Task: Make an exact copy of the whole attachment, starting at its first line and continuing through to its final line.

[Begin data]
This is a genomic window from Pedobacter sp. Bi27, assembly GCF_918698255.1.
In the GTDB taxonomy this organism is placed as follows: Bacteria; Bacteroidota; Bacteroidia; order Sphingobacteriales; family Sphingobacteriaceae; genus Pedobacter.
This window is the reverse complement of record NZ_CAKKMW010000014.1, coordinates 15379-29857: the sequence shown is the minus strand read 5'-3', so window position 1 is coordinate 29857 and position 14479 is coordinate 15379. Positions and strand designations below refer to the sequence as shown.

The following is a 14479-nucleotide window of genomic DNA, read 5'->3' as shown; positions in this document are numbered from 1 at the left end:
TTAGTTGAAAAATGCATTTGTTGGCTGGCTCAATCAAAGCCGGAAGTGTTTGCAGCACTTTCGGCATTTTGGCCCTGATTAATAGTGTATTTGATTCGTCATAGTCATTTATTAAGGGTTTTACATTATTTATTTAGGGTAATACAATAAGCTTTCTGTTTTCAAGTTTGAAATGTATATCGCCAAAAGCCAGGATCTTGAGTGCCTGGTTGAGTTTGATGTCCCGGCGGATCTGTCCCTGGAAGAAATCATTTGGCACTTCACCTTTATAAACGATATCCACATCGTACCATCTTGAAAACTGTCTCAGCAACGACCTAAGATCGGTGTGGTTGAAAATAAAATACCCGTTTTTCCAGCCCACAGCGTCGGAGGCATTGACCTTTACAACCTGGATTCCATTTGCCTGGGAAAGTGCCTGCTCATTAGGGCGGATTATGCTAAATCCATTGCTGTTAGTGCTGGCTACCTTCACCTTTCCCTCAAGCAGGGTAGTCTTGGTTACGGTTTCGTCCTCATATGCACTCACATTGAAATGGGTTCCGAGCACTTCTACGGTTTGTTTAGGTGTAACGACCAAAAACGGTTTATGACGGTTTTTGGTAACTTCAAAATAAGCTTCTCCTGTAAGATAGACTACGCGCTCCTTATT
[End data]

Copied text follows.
This is a genomic window from Pedobacter sp. Bi27, assembly GCF_918698255.1.
In the GTDB taxonomy this organism is placed as follows: Bacteria; Bacteroidota; Bacteroidia; order Sphingobacteriales; family Sphingobacteriaceae; genus Pedobacter.
This window is the reverse complement of record NZ_CAKKMW010000014.1, coordinates 15379-29857: the sequence shown is the minus strand read 5'-3', so window position 1 is coordinate 29857 and position 14479 is coordinate 15379. Positions and strand designations below refer to the sequence as shown.

The following is a 14479-nucleotide window of genomic DNA, read 5'->3' as shown; positions in this document are numbered from 1 at the left end:
TTAGTTGAAAAATGCATTTGTTGGCTGGCTCAATCAAAGCCGGAAGTGTTTGCAGCACTTTCGGCATTTTGGCCCTGATTAATAGTGTATTTGATTCGTCATAGTCATTTATTAAGGGTTTTACATTATTTATTTAGGGTAATACAATAAGCTTTCTGTTTTCAAGTTTGAAATGTATATCGCCAAAAGCCAGGATCTTGAGTGCCTGGTTGAGTTTGATGTCCCGGCGGATCTGTCCCTGGAAGAAATCATTTGGCACTTCACCTTTATAAACGATATCCACATCGTACCATCTTGAAAACTGTCTCAGCAACGACCTAAGATCGGTGTGGTTGAAAATAAAATACCCGTTTTTCCAGCCCACAGCGTCGGAGGCATTGACCTTTACAACCTGGATTCCATTTGCCTGGGAAAGTGCCTGCTCATTAGGGCGGATTATGCTAAATCCATTGCTGTTAGTGCTGGCTACCTTCACCTTTCCCTCAAGCAGGGTAGTCTTGGTTACGGTTTCGTCCTCATATGCACTCACATTGAAATGGGTTCCGAGCACTTCTACGGTTTGTTTAGGTGTAACGACCAAAAACGGTTTATGACGGTTTTTGGTAACTTCAAAATAAGCTTCTCCTGTAAGATAGACTACGCGCTCCTTATT